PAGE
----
An Invitation To Be More Genuine and Live From Our True Selves

I’ve been thinking a lot for the past few years about the idea of being more genuine in all areas of my life.

I’ve heard people talk about masks that we all wear. That we have masks for all areas of our lives and take them off at home – or sometimes not even at home. I’ve heard that there’s a difference between our so-called social self and our professional self.

This has never sat right with me. When I hear about those kinds of things, my bullshit meter starts ringing. This way of looking human nature is what feels so slimy to me about traditional marketing, branding, messaging, and quite honestly some relationships.

I no longer feel comfortable with people that behave one way in my presence and then behave differently somewhere else. And admittedly, I certainly have in the past betrayed my integrity to go along and keep peace.

You probably know what I’m talking about. When you’re with someone and you can tell they are behind a facade. Like they are physically present, but you can’t really find them. You can feel when you’re not getting someone’s true self.

More and more over the years I see how much I value genuineness – this feeling that someone’s true Self is really present.

So I strive (not always succeeding!) to be genuine whether I’m talking to a potential client, a friend, or my husband at home. I’m still learning.

What does this mean? This means being who I am and not hiding. It means not pretending to feel something I don’t feel. It means being congruent with my internal feelings and my outward behavior. Bottom line: It’s not lying just to go along.

Now here’s an important piece to this. Being genuine does not mean saying everything I think. It does not mean correcting people all the time when I disagree with them.

It definitely does not mean saying whatever I want to whomever and then not caring what they think or how they feel. That’s just being an asshole.

If you’re an Enneagram fan, my personality tends to sit comfortably at Type 8, and I’m aware that my communication style can sometimes come off harsh or abrasive. It can have an impact on the recipient that I don’t intend. Being genuine for me requires self-reflection, self-awareness, constant work on myself and my issues.

None of this is easy. I fail miserably sometimes. I’ve agreed to do things even though I didn’t really want to do them. (I keep getting better at saying no) And on the other side of that, I’ve woken up more than morning after spending time with friends asking myself if I was too harsh or too overbearing. Was I honest in a way that could have been hurtful?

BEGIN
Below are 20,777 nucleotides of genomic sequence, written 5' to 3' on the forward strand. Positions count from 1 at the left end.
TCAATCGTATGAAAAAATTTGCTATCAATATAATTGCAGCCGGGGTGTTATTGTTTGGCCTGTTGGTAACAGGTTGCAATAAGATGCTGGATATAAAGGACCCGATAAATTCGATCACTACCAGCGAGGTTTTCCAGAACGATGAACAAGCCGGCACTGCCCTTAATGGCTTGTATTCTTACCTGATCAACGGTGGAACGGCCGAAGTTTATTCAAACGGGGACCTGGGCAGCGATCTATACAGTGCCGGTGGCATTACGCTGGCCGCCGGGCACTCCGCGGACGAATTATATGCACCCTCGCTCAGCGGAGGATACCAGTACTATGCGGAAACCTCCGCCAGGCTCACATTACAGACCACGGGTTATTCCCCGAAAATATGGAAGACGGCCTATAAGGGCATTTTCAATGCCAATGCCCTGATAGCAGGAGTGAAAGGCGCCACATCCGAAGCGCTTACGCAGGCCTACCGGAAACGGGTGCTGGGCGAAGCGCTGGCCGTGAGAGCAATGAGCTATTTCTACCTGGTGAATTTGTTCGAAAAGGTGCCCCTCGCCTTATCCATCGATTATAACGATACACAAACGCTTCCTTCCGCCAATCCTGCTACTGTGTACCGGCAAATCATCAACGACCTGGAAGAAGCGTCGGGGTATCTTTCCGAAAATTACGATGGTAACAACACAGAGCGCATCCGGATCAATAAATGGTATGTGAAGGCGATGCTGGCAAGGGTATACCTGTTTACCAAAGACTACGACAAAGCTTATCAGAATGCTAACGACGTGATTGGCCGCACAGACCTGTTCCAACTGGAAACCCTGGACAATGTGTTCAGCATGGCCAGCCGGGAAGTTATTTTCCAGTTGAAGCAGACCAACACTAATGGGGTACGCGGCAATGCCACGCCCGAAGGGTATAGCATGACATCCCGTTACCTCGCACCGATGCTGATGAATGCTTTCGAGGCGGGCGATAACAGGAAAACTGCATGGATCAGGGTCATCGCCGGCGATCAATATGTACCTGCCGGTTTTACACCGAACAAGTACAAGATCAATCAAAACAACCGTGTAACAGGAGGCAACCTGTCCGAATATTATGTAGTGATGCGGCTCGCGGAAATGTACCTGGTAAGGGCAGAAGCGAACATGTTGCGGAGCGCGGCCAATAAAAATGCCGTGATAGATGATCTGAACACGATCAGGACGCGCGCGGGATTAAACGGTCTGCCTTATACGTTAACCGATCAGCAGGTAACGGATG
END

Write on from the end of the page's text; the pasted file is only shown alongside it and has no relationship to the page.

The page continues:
My ongoing intention is to be genuine with a compassionate awareness of how I am in relationship to others.

I’m interested in knowing where in life you haven’t been genuine or have noticed someone else not being genuine. How did that feel?

So if we meet, please don’t show me your social or professional self or any self that has to be named. Show me You. That You without the labels or masks, and I’ll do the same.

About My Dad’s Funeral

About My Dad’s Funeral

My dad’s burial has been on my mind. The whole experience is a very long and meandering story filled with frustration but ultimately ends in Grace, and I’ll summarize as best I can.

We decided on cremation originally. We met with a man named David from a funeral home in Las Vegas who was kind and caring and we couldn’t have asked for a better person to help us with such a task. Did we want a lock of his hair? A thumb print? A picture before cremation? Really? We asked questions and filled out all of the paperwork.

As we were leaving, David said, “You guys are like my family. We’re a big family and we care about each other and love each other.” He said that a lot of the families he meets with are angry, yell at each other and him in the meeting room, and ask him to lie about cause of death which is completely out of his hands. My heart goes out to those families.

A couple of days before the scheduled cremation my mom received a phone call from a Rabbi in Las Vegas asking if we would consider burial instead and he’d be willing to cover the cost. What? My dad certainly didn’t know any Rabbis in Vegas. I don’t think he knew any Jewish people there either. I called the Rabbi. Basically, someone in my father’s family in Israel asked everyone he knew for help to bury my dad instead of cremation. They were very concerned that he wouldn’t be buried. So, someone in Israel knew someone who knew someone who knew someone who had a daughter whose child attended the Rabbi’s daycare at his congregation – in Las Vegas! The Rabbi laughed and called it a “Jewish connection.”